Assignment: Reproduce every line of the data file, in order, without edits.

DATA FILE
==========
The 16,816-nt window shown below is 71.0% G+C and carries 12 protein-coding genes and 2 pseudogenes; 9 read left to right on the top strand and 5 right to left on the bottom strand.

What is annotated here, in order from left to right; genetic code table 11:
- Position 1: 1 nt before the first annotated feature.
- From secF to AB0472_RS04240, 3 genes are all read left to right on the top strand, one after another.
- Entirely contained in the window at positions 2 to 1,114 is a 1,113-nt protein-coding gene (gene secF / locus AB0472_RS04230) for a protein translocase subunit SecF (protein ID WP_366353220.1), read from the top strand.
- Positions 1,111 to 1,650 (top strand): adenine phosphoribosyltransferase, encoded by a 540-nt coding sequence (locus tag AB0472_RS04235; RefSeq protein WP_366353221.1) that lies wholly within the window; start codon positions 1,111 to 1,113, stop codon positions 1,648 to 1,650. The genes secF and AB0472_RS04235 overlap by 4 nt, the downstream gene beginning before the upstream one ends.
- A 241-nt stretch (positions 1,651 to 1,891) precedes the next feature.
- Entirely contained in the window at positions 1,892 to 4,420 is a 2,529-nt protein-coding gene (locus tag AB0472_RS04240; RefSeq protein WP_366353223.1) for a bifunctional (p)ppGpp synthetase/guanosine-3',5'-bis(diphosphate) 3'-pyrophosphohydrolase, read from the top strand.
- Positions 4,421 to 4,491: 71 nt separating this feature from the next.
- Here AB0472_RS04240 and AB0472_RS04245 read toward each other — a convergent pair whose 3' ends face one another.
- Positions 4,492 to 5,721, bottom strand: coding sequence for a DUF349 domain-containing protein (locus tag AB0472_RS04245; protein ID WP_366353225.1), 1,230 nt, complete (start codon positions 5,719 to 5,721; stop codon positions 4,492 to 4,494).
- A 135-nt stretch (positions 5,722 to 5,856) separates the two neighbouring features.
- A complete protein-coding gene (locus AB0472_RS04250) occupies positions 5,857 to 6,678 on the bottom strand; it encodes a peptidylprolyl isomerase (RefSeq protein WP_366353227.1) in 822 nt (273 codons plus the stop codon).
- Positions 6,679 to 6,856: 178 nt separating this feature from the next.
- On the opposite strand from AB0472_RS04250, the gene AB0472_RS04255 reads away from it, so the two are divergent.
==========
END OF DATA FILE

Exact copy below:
The 16,816-nt window shown below is 71.0% G+C and carries 12 protein-coding genes and 2 pseudogenes; 9 read left to right on the top strand and 5 right to left on the bottom strand.

What is annotated here, in order from left to right; genetic code table 11:
- Position 1: 1 nt before the first annotated feature.
- From secF to AB0472_RS04240, 3 genes are all read left to right on the top strand, one after another.
- Entirely contained in the window at positions 2 to 1,114 is a 1,113-nt protein-coding gene (gene secF / locus AB0472_RS04230) for a protein translocase subunit SecF (protein ID WP_366353220.1), read from the top strand.
- Positions 1,111 to 1,650 (top strand): adenine phosphoribosyltransferase, encoded by a 540-nt coding sequence (locus tag AB0472_RS04235; RefSeq protein WP_366353221.1) that lies wholly within the window; start codon positions 1,111 to 1,113, stop codon positions 1,648 to 1,650. The genes secF and AB0472_RS04235 overlap by 4 nt, the downstream gene beginning before the upstream one ends.
- A 241-nt stretch (positions 1,651 to 1,891) precedes the next feature.
- Entirely contained in the window at positions 1,892 to 4,420 is a 2,529-nt protein-coding gene (locus tag AB0472_RS04240; RefSeq protein WP_366353223.1) for a bifunctional (p)ppGpp synthetase/guanosine-3',5'-bis(diphosphate) 3'-pyrophosphohydrolase, read from the top strand.
- Positions 4,421 to 4,491: 71 nt separating this feature from the next.
- Here AB0472_RS04240 and AB0472_RS04245 read toward each other — a convergent pair whose 3' ends face one another.
- Positions 4,492 to 5,721, bottom strand: coding sequence for a DUF349 domain-containing protein (locus tag AB0472_RS04245; protein ID WP_366353225.1), 1,230 nt, complete (start codon positions 5,719 to 5,721; stop codon positions 4,492 to 4,494).
- A 135-nt stretch (positions 5,722 to 5,856) separates the two neighbouring features.
- A complete protein-coding gene (locus AB0472_RS04250) occupies positions 5,857 to 6,678 on the bottom strand; it encodes a peptidylprolyl isomerase (RefSeq protein WP_366353227.1) in 822 nt (273 codons plus the stop codon).
- Positions 6,679 to 6,856: 178 nt separating this feature from the next.
- On the opposite strand from AB0472_RS04250, the gene AB0472_RS04255 reads away from it, so the two are divergent.